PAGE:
Former Washington Post and Boston Globe editors recall Pentagon Papers ahead of “The Post” film premiere

Northeastern
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Anyone with a knowledge of First Amendment legal history might look at “The Post” and ask why a movie about the Pentagon Papers focuses on The Washington Post when the controversy began with and was named for The New York Times. At a recent Northeastern University panel discussion, former Post and Boston Globe editors spoke to this and dove into the historical and monumental newspaper victory.

The panel, consisting of former Post executive editor Leonard Downie Jr., former Boston Globe editor Matt Storin and Northeastern law professor Woody Hartzog and facilitated by Northeastern School of Journalism director Jonathan Kaufman, discussed the making of the movie, the publications’ roles in the original coverage of the 1971 scandal and how a similar situation might play out in today’s media landscape.

The making of the movie

Downie, who was hired to be a technical consultant for the Stephen Spielberg movie, said “The Post” is more about the relationship between Post publisher Katharine Graham, played by Meryl Streep, and editor Ben Bradlee, played by Tom Hanks, as they decide what to do with the papers.

The movie is based on a screenplay that young screenwriter and playwright Liz Hannah wrote after reading Graham’s autobiography, which she reworked alongside “Spotlight” screenwriter Josh Singer to ensure it would make the best story and that Graham’s family would approve of it.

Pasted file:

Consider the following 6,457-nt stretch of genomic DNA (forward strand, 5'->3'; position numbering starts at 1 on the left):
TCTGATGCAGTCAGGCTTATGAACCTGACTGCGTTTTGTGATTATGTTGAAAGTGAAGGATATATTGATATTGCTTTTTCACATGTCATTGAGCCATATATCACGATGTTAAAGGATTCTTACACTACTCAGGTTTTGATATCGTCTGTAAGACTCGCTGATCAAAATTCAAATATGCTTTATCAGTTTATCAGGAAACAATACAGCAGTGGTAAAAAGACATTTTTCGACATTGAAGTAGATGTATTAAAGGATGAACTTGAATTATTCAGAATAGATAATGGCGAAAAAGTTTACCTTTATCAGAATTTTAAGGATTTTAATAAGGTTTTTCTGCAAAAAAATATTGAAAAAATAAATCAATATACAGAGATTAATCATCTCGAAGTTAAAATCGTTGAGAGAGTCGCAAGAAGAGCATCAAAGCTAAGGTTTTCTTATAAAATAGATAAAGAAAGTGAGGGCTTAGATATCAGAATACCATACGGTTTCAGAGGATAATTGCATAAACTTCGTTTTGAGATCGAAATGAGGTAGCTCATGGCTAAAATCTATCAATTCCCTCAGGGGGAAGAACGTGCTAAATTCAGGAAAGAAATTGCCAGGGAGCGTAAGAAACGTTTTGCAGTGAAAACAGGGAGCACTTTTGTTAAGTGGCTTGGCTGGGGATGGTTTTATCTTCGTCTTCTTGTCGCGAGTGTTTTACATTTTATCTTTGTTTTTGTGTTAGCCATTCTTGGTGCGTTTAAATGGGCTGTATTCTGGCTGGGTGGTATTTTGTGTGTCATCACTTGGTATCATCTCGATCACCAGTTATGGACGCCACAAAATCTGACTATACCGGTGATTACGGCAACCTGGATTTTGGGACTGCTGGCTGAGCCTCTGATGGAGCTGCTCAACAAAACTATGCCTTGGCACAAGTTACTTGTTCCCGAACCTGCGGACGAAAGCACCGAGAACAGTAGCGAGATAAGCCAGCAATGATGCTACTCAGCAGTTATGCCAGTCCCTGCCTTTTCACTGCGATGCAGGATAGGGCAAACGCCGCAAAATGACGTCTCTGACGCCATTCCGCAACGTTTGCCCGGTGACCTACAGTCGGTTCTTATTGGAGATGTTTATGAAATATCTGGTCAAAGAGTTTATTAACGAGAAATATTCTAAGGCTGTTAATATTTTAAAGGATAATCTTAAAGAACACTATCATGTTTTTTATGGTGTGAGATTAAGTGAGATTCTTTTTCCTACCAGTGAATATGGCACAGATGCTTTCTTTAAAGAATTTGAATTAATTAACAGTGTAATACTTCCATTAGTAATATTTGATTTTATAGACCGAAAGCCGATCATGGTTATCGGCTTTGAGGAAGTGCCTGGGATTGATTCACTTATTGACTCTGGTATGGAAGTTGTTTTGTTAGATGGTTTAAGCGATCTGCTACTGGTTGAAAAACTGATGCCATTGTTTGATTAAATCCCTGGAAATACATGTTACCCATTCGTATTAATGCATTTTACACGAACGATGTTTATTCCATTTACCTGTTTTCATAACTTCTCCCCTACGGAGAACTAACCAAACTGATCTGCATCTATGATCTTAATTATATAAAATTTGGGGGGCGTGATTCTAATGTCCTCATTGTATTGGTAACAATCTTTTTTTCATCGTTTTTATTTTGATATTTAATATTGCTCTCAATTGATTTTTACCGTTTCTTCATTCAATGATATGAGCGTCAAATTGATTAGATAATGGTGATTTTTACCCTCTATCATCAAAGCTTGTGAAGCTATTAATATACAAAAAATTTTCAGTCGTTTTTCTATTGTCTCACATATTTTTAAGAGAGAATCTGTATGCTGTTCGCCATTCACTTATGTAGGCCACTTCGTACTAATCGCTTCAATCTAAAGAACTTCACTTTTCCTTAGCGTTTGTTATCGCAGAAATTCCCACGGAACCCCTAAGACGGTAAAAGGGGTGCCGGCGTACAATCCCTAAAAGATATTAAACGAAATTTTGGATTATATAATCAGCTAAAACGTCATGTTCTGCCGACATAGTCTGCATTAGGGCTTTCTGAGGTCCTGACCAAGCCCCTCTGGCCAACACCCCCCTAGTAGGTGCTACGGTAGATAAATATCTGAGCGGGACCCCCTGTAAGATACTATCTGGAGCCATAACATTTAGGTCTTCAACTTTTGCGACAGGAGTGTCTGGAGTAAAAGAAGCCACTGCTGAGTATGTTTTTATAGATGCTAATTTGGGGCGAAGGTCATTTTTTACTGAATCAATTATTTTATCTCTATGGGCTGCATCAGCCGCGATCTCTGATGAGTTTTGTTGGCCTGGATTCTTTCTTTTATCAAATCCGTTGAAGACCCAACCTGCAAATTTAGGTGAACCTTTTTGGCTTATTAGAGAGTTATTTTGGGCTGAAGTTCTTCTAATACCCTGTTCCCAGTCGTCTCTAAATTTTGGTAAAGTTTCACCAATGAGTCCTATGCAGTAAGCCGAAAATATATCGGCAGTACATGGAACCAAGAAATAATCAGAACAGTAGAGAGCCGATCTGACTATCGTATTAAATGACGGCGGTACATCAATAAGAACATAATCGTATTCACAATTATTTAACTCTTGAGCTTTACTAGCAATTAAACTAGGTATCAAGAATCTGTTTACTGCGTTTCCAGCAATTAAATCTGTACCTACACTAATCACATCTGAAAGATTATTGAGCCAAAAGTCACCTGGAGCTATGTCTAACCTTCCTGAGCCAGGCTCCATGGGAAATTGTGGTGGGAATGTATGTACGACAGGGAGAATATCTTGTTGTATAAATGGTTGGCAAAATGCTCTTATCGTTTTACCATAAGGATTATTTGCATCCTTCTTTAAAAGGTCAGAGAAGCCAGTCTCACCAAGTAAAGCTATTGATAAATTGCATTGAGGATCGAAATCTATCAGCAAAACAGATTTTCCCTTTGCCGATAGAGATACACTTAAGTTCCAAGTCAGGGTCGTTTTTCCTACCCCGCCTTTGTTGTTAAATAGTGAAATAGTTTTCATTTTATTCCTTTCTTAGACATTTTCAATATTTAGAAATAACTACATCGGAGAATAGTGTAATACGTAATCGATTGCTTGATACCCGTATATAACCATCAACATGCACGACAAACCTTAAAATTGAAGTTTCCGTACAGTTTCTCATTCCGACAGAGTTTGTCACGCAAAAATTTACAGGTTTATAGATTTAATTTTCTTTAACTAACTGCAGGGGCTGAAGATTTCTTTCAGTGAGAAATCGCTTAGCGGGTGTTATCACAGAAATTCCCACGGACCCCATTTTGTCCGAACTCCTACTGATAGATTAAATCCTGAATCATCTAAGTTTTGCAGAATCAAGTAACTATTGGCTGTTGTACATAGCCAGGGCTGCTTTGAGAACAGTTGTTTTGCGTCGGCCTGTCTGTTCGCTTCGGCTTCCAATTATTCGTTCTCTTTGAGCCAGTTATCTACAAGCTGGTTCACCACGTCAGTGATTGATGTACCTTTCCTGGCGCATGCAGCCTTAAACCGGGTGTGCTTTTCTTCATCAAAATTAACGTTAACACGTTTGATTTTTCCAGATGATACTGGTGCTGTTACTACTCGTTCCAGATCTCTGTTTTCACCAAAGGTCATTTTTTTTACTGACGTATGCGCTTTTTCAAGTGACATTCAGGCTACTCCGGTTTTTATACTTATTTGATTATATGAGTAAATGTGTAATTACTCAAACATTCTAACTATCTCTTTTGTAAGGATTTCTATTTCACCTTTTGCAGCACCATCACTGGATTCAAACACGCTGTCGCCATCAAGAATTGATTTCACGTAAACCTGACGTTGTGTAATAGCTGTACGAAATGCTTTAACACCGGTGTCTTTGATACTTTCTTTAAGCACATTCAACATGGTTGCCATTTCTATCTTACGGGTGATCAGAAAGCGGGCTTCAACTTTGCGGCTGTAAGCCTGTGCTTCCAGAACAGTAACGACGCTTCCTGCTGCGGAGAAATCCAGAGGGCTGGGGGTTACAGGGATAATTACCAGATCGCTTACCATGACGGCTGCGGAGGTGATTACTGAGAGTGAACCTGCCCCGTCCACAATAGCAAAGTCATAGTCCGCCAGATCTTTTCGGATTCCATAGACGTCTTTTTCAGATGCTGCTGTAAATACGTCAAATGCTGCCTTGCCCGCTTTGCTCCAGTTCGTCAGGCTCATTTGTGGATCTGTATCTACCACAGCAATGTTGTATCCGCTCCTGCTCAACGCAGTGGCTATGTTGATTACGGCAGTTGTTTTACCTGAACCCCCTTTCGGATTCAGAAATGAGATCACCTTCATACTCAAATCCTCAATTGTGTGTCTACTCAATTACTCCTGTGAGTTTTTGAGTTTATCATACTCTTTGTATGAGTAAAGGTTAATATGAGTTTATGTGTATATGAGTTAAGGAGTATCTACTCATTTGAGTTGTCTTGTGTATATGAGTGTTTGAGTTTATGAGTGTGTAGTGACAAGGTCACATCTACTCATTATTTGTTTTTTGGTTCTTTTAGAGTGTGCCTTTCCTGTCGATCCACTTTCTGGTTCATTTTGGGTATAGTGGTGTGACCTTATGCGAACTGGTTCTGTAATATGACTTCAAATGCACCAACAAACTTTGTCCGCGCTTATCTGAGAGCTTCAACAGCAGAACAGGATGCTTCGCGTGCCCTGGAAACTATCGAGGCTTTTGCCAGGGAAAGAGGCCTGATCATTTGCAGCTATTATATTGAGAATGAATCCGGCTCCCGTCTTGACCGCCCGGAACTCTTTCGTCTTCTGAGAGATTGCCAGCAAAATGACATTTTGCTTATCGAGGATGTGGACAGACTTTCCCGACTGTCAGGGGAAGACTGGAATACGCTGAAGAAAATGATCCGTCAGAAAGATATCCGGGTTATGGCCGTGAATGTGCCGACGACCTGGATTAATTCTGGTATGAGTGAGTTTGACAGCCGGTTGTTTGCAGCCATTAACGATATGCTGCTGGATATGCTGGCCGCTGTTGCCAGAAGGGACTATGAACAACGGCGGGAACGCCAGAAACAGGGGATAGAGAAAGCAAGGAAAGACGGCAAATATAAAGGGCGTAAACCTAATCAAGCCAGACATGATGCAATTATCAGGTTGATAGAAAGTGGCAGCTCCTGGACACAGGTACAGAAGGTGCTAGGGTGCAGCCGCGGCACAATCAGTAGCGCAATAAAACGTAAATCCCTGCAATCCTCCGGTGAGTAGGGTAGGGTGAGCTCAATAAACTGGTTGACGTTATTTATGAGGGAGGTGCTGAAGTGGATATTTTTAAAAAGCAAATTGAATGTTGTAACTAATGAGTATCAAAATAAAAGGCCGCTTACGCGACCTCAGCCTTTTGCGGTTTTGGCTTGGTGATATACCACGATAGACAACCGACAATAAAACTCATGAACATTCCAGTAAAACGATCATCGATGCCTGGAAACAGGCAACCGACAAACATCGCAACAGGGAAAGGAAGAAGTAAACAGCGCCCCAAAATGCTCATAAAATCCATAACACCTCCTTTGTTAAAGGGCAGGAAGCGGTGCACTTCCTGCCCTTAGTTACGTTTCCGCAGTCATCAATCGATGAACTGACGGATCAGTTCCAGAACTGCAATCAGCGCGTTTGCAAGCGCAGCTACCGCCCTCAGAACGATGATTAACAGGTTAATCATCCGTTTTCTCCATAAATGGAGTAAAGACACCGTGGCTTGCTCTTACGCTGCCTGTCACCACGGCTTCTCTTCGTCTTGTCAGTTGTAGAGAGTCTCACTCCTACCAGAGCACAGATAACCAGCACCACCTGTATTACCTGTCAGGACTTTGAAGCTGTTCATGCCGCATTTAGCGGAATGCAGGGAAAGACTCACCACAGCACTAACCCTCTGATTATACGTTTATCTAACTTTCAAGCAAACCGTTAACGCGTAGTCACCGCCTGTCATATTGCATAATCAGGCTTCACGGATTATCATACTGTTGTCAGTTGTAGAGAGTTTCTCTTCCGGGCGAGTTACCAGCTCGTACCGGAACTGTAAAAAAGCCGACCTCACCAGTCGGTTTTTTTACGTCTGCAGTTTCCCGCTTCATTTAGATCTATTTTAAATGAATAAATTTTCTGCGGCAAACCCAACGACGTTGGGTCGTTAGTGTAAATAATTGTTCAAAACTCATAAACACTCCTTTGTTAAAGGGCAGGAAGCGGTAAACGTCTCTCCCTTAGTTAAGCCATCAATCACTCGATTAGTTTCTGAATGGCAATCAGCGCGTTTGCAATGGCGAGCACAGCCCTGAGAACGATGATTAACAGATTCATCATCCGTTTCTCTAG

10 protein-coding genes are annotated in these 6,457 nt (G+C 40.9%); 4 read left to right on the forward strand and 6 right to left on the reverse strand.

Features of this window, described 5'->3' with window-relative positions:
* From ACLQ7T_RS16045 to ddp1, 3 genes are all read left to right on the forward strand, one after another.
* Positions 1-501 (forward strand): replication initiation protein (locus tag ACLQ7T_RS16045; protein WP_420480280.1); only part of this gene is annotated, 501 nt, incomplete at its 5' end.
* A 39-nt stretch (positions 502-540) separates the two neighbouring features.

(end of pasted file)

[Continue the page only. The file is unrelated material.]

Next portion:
“[Hannah] was so taken by the arc of [Graham’s] life where she inherited a newspaper that she was not expected to run, started running that newspaper and then had to make this tremendous decision about the Pentagon Papers, and then in the case of Watergate, and continued to create a great newspaper,” Downie said. “And she was so taken by that she decided to seize on the Pentagon Papers decision and to write a screenplay about it.”

Downie, whose job it was to spot anything inauthentic, said the movie sets were impressive. The set of the newsroom, based in an old AT&T building in New York, had desks that looked identical to those in the old Post newsroom and was filled with phone directories and newspapers from the exact time period. “I don’t know where they get these things,” Downie laughed.

Northeastern’s Jonathan Kaufman said the movie’s strong female lead will be powerful, especially now, when the role of women in power and how women are treated has become such a prevalent issue in the news cycle.

“I think that’s why they chose this, because they said it wouldn’t have been as dramatic to have one white guy versus another white guy; that it is Katharine Graham’s story,” he said. “Here’s a powerful woman making important decisions and really standing for the best the country could hope for.”

Covering the Pentagon Papers

Downie, who was the assistant city editor at the time the Pentagon Papers story broke, did not play a huge role in The Post’s coverage of the papers. But as a journalist in a small newsroom, he knew something big was happening.

“Eventually most of the drama was taking place in Ben Bradlee’s house because he didn’t want the entire newsroom to know what was going on,” Downie said. “He was very concerned about the fact that The New York Times had this big story and The Post didn’t. He knew something was going on even before The Times started printing, tried to figure out what it was, couldn’t, and then suddenly The Times starts publishing these stories.”